Xinjiang has long been a disputed territory, having been declared an independent state in the 1930s and again in the late 1940s. The population was majority Muslim Uighurs until recent waves of immigration facilitated by the Chinese government brought the Han population in the area to almost level with the Uighurs.

In December last year, the US government announced it was removing ETIM from Washington’s terror list. This infuriated China, which maintains the group represents a terror threat.

Xinjiang connects China to Central Asia and Europe via the Belt and Road Initiative of the Chinese government.

A few leading academics, authors and media experts including James Millward, IIham Tohti and Michael Caster claim that China is treating Islam as a “mental illness,” and systematically attempting to push Uighurs to disregard their “beliefs and culture” through “re-education” camps. Some are calling these “concentration camps,” though there are no indications they are sites of the mass murder often associated with the name.

A few leading critics think that China is following in the footprints of other imperialist powers as it is systematically replacing a Uighur majority with Han Chinese.

This suggests China is emulating Israel, India, Iran and other countries that are replacing majority ethnic groups into minorities, for instance, Arabs, Kashmiris and Sunnis in Palestine, India and Syria respectively.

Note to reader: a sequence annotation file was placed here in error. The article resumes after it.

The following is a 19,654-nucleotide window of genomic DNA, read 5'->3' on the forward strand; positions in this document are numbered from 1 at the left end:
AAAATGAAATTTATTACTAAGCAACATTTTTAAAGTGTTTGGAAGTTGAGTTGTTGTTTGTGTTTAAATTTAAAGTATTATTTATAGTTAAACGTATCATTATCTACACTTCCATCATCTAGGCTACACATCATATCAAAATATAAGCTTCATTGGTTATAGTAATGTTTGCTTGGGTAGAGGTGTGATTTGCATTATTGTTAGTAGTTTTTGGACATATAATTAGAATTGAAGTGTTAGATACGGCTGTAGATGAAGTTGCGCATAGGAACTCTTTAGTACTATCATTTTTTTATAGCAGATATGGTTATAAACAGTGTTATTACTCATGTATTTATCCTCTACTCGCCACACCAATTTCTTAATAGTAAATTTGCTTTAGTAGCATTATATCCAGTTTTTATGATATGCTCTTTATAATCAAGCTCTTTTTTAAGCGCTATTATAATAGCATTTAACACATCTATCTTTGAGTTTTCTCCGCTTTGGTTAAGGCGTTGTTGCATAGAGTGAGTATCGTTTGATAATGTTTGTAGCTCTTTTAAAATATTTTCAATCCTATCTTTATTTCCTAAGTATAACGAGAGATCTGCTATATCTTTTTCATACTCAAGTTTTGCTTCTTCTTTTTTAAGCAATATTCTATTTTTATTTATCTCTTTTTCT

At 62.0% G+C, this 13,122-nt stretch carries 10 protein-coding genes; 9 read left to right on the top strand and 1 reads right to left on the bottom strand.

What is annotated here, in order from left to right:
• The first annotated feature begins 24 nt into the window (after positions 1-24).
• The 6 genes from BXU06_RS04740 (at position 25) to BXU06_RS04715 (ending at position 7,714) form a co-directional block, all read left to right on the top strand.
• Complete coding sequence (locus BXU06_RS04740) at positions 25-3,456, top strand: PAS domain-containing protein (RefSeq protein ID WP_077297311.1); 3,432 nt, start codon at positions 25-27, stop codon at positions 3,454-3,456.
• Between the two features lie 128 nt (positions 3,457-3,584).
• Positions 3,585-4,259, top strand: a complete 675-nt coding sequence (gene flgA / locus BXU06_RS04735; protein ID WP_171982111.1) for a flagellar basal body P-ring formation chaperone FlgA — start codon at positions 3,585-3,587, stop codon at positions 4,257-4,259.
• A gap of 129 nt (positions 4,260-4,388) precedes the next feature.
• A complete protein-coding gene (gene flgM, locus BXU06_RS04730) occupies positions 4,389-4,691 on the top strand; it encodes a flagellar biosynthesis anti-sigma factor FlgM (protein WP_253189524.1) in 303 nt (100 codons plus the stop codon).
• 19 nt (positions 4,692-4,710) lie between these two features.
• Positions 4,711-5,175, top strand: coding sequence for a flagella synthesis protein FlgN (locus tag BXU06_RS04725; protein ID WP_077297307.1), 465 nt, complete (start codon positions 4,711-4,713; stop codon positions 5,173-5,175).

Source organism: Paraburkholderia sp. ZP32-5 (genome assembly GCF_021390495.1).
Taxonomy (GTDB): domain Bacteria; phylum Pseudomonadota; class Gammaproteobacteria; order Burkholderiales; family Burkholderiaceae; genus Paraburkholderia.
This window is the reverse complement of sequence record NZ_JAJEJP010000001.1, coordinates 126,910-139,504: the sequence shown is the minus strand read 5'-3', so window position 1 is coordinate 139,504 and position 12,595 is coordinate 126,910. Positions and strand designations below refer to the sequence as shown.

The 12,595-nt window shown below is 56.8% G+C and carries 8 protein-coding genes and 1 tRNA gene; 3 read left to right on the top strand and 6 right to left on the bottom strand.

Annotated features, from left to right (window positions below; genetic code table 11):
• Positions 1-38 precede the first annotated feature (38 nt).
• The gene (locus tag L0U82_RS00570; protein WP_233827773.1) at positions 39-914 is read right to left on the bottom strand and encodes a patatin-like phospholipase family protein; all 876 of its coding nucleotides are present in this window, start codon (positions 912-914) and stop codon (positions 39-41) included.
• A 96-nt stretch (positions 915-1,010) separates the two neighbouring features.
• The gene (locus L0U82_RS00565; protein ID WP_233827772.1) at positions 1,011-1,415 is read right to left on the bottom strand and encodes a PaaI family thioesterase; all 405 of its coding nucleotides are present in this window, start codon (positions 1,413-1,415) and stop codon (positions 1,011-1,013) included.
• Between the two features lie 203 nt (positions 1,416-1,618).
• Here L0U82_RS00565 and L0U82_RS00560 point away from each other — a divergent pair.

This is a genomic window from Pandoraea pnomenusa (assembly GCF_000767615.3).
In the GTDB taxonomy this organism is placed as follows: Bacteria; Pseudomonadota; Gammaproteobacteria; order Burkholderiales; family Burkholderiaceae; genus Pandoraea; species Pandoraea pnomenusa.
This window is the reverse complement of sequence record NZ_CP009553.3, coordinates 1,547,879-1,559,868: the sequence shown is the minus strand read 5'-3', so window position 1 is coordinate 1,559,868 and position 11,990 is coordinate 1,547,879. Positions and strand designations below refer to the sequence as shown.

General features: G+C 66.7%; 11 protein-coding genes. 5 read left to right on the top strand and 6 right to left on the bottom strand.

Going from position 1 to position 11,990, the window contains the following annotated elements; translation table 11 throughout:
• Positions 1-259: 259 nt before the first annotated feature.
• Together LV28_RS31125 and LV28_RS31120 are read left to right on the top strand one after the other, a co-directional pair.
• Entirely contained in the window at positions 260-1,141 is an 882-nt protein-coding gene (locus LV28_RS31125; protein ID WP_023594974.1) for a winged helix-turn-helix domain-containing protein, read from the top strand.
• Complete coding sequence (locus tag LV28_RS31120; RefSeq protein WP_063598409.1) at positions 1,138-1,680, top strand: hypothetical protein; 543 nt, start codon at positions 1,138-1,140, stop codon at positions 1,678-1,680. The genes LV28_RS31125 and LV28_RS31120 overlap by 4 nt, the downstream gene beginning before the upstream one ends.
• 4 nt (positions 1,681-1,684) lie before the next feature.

Khyl Hardy and April Holcombe, in an article on, suggest that replacing Uighur Muslims with Han Chinese will further the Chinese government’s plans to gain “political control over the whole region” and create a “sympathetic population to Beijing.”

Correspondingly, some analysts also think that China’s anti-Islam policy is no different from Europe’s and America’s. The advantage of constructing a new discourse about a radical Uighur terror threat, targeting Islam, will benefit both China and the other Islamophobic states.

China uses a “war on terror” discourse to justify its Uighur “re-education” camps.  Take the case of Professor Tashpolat Tiyip, a Uighur Muslim who was “convicted of separatism and sentenced to death.”

Doesn’t the persecution of Uighurs fall into the category of an act of state terror? Joanne Smith Finley best explains how “counterterrorism evolved into state terror.” The same is true in the case of India, Israel, and several other countries that have oppressed minorities in the name of national security and combating radicalization, separatism, and so forth.

But why is the West paying so much attention to this particular instance of cultural genocide and not others?

Human interests versus business interests